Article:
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Uncertainty 'could hamstring UK'

Report urges bolstering of political commitment to low-carbon ambitions

Uncertainty 'could hamstring UK' image

Political uncertainty is damaging the UK’s low-carbon ambitions and could prevent the nation from staying within its carbon budgets, a report claims.

The UK Energy Research Centre asserts that while the UK remains committed to lofty climate change targets recent rises in energy prices, the impact of the 2008 financial crisis and heightened concerns about energy security have challenged the government’s commitment to them.

The report UK Energy Strategies Under Uncertainty features contributions from more than 30 academic experts on energy and identifies the key issues that have arisen as well as recommending strategies to tackle them.

Professor Jim Watson, Research Director of the UK Energy Research Centre and one of the lead authors, said: “For the past decade energy policy in the UK has been an increasingly delicate balancing act between reducing emissions, security and affordability.

“Policymakers are right to be sensitive to the financial pressures facing the public and businesses but action to relieve these pressures shouldn’t come at the cost of progress towards a low-carbon economy.

“Current uncertainties about the direction of UK energy policy run the very real risk of making energy less affordable, less secure and less sustainable in the long-term.”

The report recommends that the government expands energy efficiency programmes and finds that concerns of an investment ‘gap’ are overstated; there is no shortage of capital but changes to policy frameworks, market structures and business models may be needed to attract capital.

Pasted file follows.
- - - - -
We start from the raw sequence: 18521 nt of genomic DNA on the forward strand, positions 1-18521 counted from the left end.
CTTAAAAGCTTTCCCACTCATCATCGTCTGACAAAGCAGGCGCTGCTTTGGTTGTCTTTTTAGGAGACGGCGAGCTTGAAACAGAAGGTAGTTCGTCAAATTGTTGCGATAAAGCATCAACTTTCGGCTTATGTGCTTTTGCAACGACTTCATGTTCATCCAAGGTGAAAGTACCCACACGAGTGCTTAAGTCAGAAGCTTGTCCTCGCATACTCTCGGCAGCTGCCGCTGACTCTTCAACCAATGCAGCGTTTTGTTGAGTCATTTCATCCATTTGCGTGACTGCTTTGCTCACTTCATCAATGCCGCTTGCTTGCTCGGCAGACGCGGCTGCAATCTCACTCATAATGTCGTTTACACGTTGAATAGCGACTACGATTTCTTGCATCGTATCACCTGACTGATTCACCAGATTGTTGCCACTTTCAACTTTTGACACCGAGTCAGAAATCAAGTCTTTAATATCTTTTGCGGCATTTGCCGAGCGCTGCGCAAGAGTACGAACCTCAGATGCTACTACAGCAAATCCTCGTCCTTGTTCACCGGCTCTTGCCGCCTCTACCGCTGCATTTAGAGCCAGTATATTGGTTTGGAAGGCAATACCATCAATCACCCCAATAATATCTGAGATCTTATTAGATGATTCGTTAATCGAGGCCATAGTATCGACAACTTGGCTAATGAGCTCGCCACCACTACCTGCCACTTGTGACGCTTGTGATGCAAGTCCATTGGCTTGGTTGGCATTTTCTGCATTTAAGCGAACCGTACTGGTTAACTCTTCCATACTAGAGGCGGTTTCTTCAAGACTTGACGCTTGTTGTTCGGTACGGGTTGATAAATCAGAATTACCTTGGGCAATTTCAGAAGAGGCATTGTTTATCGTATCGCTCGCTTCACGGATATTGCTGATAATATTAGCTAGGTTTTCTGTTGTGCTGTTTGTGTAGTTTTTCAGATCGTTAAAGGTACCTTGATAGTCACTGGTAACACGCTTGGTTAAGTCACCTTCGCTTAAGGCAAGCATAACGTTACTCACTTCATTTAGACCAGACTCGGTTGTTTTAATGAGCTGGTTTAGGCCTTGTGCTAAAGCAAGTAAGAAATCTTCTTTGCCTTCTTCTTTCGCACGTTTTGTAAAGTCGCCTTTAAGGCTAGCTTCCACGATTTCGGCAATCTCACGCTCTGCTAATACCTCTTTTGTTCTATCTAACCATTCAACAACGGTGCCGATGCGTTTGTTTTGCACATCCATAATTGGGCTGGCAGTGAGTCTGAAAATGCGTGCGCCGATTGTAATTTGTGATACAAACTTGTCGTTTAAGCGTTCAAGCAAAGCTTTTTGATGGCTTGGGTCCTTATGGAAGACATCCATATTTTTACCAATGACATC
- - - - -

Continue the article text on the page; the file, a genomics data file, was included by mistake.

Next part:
The Competition and Markets Authority inquiry into the ‘Big Six’ utilities is an important opportunity to consider the need for further market reforms, it adds.

Elsewhere, far broader engagement with the public is urged. Rather than seeking to persuade people to accept particular predetermined technologies, engagement “should involve the public in decisions about what combinations of technologies should be prioritised”, the authors say.

The report concludes that more attention should also be paid to public concerns about the structure of the energy market and who should pay for new investments that need to be made.

Image: the UK government has dented investor confidence in the energy sector (UK Parliament)

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